Designing for Hedwig and the angry inch - the Broadway show!


Simple Sentence

Hedwig & The Angry Inch is about the conflicts of self-identification.

Complex Sentence

Hedwig & The Angry Inch is about how we find self-acceptance and redemption despite the expectations and identities imposed on us by others.

We chose a sentence from the play that most defined our perspective and understanding of the sentiment

“It’s the direction of the aggression that defines it.”

No one can live free from the influence -good or bad- of others. How we negotiate those influences defines who we are.

Luther, Hedwig’s mother and Tommy impose expectations on Hedwig. She accepts them, grows resentful and feels trapped, until she realizes it’s within her power to escape.

Visual Research

The visual research we did for the play is indicated in this blog.

Model Box

Based on Belasco Theatre's architectural drawings we made an 1/2" scale model of the theatre.

Set Design

The visual research, model and scenes together formed the creative decisions made for the set. 


The three scenes we chose to design for from the show were -

1. The Engagement 

“To walk away, you gotta leave something behind."

At home in Berlin, Luther proposes with a ring, wig and an application for American citizenship.

2. Wicked Little Town (Reprise)

“You think that luck has left you there. But maybe there’s nothing up in the sky but air.”

In hearing Tommy sing her song, Hedwig understands that she is ultimately responsible for her own identity, and isn’t beholden to the identity assignments of others.

3. Passing the Wig

“To walk away, you gotta leave something behind.”

During Midnight Radio, Hedwig hands her wig to Yitzhak, acknowledging that she has been denying him his identity. Hedwig finds peace.


Visual Research for Hedwig and the angry Inch

Who we once were or currently are, isn’t who we always have to be

One Simple Sentence:

Hedwig & The Angry Inch is about the conflict of self-identification

One Complex Sentence:

Hedwig & The Angry Inch is about how we find independence and self-acceptance within ourselves despite the expectations of others and identities imposed on our bodies.

Three-Five Sentence concepts:

Theatre is out, debauchery is in. While previously a [flourishing doll-factory or famed theatre featuring the 10-year run of ‘Barbie: The Musical TBD’], the Belasco Theatre has since fallen into disrepair. In an abandoned state, it’s been co-opted by the local “weirdos”: a home for squatters, a dance hall for clubbers, a thunder dome for exiles. Within this space that’s at odds with itself, Hedwig and her partner Yitzhak also reconcile their own corporeal-vs-self identities and the expectations thrust upon them by others. The physical space and complimentary projections exacerbate this question of fragmented, unstable and changing identity through distortion, reflectivity, and juxtaposition. Ultimately, our heroes find and define themselves not to satisfy social norms, but their own best desires.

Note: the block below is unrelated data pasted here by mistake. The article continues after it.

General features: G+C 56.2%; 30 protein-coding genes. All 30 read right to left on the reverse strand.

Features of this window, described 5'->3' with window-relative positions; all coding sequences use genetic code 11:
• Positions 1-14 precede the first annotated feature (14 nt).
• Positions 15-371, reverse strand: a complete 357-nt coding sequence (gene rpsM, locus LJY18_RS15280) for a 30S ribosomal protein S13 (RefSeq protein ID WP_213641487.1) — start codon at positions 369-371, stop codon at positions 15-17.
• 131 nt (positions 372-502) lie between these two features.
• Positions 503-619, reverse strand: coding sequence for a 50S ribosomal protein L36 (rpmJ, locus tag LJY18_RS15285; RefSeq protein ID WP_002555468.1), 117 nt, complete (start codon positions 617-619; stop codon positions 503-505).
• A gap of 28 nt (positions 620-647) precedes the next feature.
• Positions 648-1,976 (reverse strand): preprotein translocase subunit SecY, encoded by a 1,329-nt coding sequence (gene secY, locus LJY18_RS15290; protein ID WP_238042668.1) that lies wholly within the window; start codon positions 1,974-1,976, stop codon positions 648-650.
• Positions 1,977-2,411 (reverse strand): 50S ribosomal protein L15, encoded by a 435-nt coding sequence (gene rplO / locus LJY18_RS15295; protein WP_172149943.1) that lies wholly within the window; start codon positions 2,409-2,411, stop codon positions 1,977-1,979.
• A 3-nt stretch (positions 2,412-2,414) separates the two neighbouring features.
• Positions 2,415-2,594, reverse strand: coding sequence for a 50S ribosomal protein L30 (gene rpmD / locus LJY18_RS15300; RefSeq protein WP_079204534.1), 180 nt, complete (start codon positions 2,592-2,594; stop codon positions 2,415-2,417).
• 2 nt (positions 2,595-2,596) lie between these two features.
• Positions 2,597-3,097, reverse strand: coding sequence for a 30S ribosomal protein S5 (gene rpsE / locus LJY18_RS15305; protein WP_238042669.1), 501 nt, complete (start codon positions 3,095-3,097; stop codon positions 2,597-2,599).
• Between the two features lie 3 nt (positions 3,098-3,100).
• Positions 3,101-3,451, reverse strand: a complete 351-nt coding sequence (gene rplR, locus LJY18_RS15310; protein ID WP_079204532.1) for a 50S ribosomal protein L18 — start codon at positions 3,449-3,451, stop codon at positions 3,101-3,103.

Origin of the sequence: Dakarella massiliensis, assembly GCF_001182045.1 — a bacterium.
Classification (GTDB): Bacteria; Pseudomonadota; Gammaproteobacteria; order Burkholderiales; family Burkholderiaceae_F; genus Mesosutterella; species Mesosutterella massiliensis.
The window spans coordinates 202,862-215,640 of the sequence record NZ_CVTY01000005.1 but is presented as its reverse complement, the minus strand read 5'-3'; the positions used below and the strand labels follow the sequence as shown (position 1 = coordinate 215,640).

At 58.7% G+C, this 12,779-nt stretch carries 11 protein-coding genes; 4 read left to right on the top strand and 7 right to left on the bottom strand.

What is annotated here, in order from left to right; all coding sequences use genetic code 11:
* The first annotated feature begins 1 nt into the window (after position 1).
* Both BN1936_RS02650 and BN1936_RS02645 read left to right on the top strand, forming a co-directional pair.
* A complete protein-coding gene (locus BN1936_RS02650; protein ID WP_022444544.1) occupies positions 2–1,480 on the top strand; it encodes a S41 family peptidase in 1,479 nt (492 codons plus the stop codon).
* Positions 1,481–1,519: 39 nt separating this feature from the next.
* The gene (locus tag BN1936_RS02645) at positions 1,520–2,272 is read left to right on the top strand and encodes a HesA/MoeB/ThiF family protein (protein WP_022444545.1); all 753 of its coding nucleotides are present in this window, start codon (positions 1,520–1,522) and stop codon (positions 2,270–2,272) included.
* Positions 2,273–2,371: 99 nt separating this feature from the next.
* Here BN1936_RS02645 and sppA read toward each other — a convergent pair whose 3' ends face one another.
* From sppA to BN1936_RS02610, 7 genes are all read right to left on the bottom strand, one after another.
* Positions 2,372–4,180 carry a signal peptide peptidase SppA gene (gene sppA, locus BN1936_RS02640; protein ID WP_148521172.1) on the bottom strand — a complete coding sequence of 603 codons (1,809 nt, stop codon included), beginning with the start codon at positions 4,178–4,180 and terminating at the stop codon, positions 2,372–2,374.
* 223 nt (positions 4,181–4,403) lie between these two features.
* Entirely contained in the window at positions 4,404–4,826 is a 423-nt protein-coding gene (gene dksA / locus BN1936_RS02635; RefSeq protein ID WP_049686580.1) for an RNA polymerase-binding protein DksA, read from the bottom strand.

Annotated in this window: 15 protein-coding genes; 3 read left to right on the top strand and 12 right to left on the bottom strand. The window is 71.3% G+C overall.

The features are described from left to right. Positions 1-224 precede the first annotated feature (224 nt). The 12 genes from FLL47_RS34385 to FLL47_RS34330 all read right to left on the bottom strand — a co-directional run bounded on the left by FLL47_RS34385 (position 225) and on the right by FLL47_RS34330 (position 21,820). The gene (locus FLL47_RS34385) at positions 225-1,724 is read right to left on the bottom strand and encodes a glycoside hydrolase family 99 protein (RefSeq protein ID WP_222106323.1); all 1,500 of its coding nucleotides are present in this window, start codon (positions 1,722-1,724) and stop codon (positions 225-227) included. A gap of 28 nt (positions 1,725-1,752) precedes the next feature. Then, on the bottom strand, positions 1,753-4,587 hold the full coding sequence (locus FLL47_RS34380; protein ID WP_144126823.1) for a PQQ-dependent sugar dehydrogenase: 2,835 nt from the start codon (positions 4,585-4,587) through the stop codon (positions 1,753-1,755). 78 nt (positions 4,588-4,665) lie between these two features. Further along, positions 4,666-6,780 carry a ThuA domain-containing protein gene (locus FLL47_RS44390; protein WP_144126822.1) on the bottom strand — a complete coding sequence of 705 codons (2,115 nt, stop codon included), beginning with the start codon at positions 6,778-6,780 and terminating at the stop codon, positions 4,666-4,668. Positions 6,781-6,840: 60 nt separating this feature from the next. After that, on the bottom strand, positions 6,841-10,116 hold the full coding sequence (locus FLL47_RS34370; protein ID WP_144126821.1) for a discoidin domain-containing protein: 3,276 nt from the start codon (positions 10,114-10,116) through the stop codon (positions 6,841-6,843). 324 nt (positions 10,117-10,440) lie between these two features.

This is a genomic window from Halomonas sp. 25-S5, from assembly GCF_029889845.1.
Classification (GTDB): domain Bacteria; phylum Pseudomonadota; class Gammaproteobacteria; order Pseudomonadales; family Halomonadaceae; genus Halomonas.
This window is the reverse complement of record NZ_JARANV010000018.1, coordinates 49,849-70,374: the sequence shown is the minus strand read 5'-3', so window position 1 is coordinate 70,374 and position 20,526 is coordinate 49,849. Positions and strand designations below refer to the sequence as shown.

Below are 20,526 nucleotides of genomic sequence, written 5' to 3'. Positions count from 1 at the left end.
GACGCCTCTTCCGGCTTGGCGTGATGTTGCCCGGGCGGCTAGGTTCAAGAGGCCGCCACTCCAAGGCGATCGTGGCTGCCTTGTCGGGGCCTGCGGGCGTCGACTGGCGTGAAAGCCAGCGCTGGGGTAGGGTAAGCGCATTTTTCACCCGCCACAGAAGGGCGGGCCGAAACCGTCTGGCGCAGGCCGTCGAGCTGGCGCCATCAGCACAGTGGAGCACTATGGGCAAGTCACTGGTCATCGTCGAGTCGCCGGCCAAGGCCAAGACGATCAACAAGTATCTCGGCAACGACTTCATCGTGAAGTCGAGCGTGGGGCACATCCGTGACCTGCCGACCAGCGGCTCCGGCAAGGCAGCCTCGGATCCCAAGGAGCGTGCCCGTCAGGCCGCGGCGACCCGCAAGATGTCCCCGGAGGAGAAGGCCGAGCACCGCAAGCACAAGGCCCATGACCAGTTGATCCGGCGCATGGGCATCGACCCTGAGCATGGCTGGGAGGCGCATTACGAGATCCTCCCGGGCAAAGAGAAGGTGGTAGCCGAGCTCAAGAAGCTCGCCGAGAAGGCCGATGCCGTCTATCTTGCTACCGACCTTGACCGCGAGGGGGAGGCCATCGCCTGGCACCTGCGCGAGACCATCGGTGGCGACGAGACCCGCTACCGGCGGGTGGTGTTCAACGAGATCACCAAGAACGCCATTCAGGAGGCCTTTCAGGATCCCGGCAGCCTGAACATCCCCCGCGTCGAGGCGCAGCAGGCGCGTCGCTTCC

Cornell Box

I saw Aunt Dan and Lemon as a world where things are not binary. It a gazillion shades of grey.

They justify fascism but if today I don't feel compassion does not mean tomorrow I can't. 

My version of the cornell box -


Hedwig and the angry inch!

#Concept Sentences

1. One simple sentence - The play is about the life and changes of a boy named Hansel.

2. One complex sentence - A boy named Hansel from Germany who once lived with his mother tells the story of his sex change operation and how he moved to America.

3. 3-5 sentence description - Hansel, a boy from Germany who lived with his mother meets a man Luther - who wants to marry him. Hansel undergoes a badly done sex change operation for Luther, changes his name to Hedwig and moves to America later to be divorced by him. In his pursuit to find the other half according to a tale told by his mom he narrates his experiences. The play ends with Hedwig and Yitzhak exchanging their appearances to signify the unison of the broken eye. (which I am not sure if I am interpreting correctly)

#Fuch's Questions 

1. The world of the play

The world of the play is a Broadway theatre. But elements on the stage suggest explosion. The time of the play is recent but often refers to the late 1900s post building the Berlin wall and later during Hedwig's time in America. The play on the whole is in linear progression but often jumps back and forth in memories. The climate did not catch my attention since it is mostly indoors so controlled conditions. The overall mood of the play seems passionate and confident with sprints of sadness, anger, seriousness. The music defines and guides the mood a lot. 

2. The social world of the play